The term “chin” probably isn’t the best way to describe the ability to take strikes to the head since science says your chin doesn’t have much to do with how well you take a strike.
A knockout occurs when your brain slams hard against the walls of your skull due to a strike. That means the more your head moves after getting punched, the more likely you are to suffer a knockout.
How strong your chin or chin muscles are isn’t a factor when it comes to your ability to eat a shot. It comes down to how big and strong your neck is.
Your head rests on your neck, which connects it to the rest of your body, and we know that knockouts occur when your brain slams against your skull. That means the more your neck moves after impact, the more likely your brain is to slam hard against your skull. The bigger and broader your neck is, the less it will move after getting hit.
Genetics plays a role when it comes to how thick and strong your neck is, but it’s also a trainable attribute.
Developing an iron chin
Now that we know that your ability to take shots without getting knocked out has more to do with how strong your neck is and not your chin. Let’s take a look at some of the neck exercises tested and proven fighters have used to build up their chin:
1) Heavy neck exercises
Floyd Mayweather would not have a 50-0-0 professional boxing record if he didn’t have a rock-solid chin. Yes, he’s more technical savvy than any fighter of his generation, and his defense might be the best the sport of boxing has ever seen. However, all that wasn’t enough to prevent him from getting cracked a few times during his career.
“Sugar” Shane Mosley hit him with a huge right hand during the second round of their showdown, Marcos Maidana also caught him with a right hand, and Conor McGregor landed a clean uppercut during their circus bout.
It’s the secret weapon Mayweather always had: On the extremely rare occasion an opponent caught Mayweather with a perfect shot, he took it well. Mayweather is a fan of neck exercises, particularly while using heavy weights.
You’ll need a head harness to perform these neck exercises. As a warm-up, move your head up and down, side to side, left to right, counterclockwise, and anticlockwise. Perform each motion for 20 to 30 seconds to get the muscles and joints in your neck all warmed up and loose.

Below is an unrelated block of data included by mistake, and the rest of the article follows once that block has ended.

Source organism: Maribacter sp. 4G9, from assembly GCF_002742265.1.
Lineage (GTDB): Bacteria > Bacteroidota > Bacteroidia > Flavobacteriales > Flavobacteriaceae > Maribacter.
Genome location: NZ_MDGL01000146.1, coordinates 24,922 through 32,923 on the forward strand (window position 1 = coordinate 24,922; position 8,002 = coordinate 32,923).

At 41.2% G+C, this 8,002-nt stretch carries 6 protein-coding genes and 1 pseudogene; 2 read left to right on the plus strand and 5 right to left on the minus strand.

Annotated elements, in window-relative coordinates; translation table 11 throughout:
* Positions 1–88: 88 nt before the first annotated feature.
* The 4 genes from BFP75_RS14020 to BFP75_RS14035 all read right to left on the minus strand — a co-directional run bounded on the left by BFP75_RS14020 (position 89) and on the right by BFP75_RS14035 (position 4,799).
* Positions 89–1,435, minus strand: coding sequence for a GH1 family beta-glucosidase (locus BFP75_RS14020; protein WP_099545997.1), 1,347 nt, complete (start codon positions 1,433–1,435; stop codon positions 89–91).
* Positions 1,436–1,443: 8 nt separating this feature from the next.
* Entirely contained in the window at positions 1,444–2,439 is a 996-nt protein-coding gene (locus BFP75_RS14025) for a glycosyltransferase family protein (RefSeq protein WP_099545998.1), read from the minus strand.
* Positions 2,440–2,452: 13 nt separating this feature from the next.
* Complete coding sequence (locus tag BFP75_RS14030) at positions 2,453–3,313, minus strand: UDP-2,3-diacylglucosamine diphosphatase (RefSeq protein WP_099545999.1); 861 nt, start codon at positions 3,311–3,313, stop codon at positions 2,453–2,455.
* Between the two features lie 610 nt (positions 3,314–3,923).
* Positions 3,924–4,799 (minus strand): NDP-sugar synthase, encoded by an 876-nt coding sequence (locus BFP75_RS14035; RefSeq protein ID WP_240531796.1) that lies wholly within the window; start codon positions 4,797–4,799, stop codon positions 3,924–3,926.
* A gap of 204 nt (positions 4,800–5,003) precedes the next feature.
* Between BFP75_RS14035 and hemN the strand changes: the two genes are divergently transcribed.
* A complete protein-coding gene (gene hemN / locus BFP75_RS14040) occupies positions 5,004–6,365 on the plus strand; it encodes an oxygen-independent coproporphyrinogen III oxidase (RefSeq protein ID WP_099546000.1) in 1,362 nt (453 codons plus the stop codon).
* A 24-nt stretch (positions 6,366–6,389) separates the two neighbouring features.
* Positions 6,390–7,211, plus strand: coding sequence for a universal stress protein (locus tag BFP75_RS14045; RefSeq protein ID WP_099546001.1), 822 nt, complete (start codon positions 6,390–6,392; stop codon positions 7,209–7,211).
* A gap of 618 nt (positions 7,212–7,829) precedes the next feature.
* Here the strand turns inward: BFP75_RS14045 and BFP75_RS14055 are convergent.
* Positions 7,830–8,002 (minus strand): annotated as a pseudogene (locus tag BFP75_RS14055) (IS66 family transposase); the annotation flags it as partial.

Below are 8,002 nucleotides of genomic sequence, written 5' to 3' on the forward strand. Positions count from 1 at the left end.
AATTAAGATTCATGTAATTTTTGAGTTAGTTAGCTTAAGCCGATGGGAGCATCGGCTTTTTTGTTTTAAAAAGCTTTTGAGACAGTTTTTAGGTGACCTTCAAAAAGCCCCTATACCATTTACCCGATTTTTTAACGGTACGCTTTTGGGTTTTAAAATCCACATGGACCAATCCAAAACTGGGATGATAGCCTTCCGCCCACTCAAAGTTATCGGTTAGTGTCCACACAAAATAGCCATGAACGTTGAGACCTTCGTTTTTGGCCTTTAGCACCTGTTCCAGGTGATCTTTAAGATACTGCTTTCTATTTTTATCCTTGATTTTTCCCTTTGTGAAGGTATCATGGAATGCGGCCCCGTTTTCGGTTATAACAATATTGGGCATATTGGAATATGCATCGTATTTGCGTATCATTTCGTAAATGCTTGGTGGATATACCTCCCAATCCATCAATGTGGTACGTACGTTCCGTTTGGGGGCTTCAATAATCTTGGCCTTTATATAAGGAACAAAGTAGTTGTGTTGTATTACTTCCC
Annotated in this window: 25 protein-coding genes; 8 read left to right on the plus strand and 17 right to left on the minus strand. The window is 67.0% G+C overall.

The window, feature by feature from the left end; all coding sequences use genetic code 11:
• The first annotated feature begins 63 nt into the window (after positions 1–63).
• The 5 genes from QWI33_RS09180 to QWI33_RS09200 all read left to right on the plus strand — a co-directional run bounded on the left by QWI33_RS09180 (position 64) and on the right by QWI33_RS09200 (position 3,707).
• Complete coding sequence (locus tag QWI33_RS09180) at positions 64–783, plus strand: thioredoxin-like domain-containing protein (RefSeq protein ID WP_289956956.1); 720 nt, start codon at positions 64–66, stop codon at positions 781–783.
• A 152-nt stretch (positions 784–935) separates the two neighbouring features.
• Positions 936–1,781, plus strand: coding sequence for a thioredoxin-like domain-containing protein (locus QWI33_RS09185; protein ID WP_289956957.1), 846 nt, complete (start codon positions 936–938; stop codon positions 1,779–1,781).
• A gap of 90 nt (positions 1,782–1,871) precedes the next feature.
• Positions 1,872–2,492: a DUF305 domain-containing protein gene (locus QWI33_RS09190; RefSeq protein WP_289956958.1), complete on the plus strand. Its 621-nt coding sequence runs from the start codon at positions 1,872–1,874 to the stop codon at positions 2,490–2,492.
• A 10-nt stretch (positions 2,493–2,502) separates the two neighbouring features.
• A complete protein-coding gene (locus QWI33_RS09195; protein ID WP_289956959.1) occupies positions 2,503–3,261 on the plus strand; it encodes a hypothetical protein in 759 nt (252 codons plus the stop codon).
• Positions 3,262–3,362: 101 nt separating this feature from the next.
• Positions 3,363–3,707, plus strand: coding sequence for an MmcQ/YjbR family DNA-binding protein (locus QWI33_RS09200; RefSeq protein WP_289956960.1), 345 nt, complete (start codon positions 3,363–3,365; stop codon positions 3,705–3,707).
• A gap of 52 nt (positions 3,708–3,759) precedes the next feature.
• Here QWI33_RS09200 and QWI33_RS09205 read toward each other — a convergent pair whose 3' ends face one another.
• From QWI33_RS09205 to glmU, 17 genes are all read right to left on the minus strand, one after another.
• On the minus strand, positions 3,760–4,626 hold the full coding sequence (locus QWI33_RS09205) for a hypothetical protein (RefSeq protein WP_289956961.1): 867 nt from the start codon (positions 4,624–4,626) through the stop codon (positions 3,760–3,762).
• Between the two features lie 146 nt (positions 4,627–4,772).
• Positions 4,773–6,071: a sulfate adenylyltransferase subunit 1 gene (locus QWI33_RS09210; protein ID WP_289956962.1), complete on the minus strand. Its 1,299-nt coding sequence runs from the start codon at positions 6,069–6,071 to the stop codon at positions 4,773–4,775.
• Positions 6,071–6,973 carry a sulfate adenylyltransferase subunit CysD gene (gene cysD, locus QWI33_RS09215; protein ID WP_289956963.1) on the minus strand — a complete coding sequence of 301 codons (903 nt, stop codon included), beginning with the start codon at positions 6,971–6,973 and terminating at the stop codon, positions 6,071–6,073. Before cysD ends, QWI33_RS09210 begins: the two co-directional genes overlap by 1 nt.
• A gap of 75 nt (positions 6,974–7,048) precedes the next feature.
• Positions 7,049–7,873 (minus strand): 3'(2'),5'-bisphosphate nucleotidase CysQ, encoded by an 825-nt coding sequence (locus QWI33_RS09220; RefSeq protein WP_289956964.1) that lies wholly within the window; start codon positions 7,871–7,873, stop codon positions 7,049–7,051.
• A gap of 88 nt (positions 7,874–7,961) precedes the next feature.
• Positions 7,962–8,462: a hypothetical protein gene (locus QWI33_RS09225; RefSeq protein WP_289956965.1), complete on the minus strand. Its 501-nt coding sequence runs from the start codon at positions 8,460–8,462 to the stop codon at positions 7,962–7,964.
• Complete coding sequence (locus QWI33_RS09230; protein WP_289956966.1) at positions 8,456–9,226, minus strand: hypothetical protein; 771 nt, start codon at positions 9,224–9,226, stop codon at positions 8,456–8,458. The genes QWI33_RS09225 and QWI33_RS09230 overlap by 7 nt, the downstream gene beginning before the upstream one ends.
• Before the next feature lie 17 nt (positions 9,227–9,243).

Here’s what a basic neck exercise looks like:
- Put on your head harness and attach a one or two-pound weight plate to start. You can use heavier weights as you become more comfortable with the exercise.
- Find a high platform like an exercise bench, boxing ring, or table you can lay horizontal on with your neck and head sticking out of its sides.
- Lay down on your back with your abdomen facing the ceiling.
- Move the harness so that the weight is behind you.
- Bring your chin towards your chest, hold the position for a few seconds and return to the starting position. Repeat for 10 to 20 reps.
- Perform the same motions while laying on your stomach and your sides.
2) Neck mobility drills
These drills help to strengthen the deep neck anterior muscles, and they help you develop a habit of always keeping your chin tucked during striking exchanges. Keeping your chin tucked during striking exchanges helps to absorb the impact of blows. Here’s what a simple neck mobility drill looks like:
- Start laying down on something horizontal with your head sticking out of the edge. This gives you a wider range of motion when performing these exercises.
- Bring in your chin towards your neck. Try to get it as close as possible.
- While keeping your chin tucked, nod your head up and down as if you agreed to something. Perform the motion 30 times.
- Still keeping your chin tucked, move your head side to side as if you were saying no. Aim for 30 reps.
- With your chin still tucked, bring your ears towards your shoulders while tilting your head side to side as if you were saying maybe. Repeat for 30 reps.
- Now, return your chin to a neutral position. From there, bring your chin in towards your neck to the starting position you used for the earlier motions. Perform 30 reps.
3) Rolling with punches
As we mentioned earlier, knockouts result from your brain whiplashing against your skull, so rolling with strikes can help take some power off them. Think of it like a car getting hit from behind by another car while it’s moving forward. The accident’s impact would not be as significant as it would be if the car was stationary with its brakes on or, even worse, moving in the opposite direction.
This is why landing a knee or uppercut on an opponent as they shoot for a takedown can be so devastating in MMA. The person’s downward momentum plus the upward momentum of the strike practically doubles the force of the impact.
Make it a habit to always turn your head or body in the direction of a strike when sparring or competing. The technique comes in handy when you find a strike coming at your head while your hands are down. Rolling with a strike significantly reduces how hard it connects, and it’s a technique that has been perfected by legends of striking arts like Anderson Silva, Floyd Mayweather, and Canelo Alvarez.
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